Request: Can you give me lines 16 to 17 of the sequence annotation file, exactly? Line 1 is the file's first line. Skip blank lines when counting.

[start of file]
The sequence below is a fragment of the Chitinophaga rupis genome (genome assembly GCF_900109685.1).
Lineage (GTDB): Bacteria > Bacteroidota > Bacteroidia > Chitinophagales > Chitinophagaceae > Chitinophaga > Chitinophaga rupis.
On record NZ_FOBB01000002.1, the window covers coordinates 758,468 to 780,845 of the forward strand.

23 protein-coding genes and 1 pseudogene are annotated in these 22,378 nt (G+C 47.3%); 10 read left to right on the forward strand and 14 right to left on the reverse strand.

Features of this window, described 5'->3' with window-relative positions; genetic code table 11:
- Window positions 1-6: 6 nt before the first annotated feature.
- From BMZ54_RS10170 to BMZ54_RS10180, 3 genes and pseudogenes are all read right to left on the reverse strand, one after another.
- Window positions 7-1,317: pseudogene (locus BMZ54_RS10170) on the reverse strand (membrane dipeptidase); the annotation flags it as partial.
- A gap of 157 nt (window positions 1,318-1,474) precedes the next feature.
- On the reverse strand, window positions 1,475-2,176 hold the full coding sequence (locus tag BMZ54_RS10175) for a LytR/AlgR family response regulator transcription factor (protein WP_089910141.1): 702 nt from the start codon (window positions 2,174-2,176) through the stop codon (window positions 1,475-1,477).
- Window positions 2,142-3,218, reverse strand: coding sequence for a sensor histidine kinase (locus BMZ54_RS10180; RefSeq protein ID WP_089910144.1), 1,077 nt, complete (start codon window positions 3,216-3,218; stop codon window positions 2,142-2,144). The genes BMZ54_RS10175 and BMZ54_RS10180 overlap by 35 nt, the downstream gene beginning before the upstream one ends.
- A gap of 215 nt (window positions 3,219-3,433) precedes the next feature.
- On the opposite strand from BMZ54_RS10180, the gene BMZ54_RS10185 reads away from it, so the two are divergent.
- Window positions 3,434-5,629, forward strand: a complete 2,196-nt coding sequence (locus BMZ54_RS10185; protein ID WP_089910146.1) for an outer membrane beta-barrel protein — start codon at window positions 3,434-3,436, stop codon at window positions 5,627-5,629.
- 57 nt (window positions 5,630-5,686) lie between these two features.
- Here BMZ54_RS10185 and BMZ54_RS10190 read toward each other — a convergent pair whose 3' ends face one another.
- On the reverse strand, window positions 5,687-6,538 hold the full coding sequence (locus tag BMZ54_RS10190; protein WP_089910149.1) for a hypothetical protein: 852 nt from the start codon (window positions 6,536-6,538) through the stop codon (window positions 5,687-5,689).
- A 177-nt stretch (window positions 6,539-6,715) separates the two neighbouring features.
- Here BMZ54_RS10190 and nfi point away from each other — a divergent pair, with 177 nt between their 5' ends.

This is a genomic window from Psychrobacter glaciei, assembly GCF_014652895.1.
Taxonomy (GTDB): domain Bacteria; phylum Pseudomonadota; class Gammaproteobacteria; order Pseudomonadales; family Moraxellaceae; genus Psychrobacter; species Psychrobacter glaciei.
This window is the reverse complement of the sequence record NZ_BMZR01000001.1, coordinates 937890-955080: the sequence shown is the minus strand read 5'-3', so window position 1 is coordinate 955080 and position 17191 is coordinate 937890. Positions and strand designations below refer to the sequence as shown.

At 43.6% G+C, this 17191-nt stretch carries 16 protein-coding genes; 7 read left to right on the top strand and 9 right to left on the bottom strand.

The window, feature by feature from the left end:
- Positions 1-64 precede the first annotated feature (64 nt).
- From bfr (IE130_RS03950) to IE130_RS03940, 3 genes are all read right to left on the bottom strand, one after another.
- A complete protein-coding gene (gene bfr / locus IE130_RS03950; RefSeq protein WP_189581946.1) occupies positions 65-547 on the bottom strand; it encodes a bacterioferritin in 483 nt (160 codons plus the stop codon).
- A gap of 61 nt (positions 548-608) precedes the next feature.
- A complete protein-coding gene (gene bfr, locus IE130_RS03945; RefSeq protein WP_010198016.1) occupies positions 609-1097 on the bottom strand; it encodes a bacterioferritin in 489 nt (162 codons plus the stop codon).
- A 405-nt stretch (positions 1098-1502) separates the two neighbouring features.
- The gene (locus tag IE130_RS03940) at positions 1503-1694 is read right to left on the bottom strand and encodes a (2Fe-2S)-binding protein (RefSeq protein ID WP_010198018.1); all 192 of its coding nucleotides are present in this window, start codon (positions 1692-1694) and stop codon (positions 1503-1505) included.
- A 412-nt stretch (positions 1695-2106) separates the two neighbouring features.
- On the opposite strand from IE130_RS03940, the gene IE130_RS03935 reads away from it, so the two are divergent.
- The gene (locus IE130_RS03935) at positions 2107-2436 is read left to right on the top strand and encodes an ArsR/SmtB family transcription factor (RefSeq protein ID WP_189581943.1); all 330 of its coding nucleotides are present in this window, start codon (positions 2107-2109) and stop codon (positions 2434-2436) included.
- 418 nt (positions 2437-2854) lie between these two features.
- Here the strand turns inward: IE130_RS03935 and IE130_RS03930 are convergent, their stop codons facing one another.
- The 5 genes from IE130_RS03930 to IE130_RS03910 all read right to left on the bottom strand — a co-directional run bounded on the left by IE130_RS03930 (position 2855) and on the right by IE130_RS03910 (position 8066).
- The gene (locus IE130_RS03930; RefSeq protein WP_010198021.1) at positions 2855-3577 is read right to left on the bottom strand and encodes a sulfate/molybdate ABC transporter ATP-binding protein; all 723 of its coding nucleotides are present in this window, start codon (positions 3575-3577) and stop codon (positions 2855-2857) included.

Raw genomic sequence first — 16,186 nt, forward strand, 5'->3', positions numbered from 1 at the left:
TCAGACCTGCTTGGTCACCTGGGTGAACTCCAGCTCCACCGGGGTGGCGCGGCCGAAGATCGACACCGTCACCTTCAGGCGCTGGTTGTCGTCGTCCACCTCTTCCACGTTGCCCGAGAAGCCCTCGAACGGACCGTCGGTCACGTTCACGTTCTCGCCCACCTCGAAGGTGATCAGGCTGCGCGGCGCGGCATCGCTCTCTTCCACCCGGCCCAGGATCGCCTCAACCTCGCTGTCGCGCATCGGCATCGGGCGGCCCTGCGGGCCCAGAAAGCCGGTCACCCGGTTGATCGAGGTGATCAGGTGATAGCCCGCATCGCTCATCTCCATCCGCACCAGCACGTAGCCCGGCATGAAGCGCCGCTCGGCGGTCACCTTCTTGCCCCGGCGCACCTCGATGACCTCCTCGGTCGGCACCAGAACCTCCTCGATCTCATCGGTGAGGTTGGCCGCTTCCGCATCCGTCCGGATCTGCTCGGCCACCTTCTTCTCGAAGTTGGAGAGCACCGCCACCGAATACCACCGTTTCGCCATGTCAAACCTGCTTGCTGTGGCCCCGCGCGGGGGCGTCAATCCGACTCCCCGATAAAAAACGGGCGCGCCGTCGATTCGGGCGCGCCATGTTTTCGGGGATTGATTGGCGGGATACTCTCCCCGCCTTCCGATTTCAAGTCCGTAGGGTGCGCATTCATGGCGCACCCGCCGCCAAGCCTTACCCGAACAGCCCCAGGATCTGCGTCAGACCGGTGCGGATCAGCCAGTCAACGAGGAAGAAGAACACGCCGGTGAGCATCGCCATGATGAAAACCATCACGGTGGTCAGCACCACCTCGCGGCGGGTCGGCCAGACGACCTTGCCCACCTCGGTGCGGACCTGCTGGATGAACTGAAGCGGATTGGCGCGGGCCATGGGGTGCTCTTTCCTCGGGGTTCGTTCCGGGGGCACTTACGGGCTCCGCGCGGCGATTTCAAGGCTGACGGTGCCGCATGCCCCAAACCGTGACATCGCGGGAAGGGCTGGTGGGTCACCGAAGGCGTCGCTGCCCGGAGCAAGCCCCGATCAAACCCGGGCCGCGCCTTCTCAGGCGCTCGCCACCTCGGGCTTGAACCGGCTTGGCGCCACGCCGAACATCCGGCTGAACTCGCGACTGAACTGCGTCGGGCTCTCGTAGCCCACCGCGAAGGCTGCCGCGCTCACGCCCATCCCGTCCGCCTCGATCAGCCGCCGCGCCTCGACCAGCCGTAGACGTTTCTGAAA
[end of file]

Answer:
- Here BMZ54_RS10185 and BMZ54_RS10190 read toward each other — a convergent pair whose 3' ends face one another.
- On the reverse strand, window positions 5,687-6,538 hold the full coding sequence (locus tag BMZ54_RS10190; protein WP_089910149.1) for a hypothetical protein: 852 nt from the start codon (window positions 6,536-6,538) through the stop codon (window positions 5,687-5,689).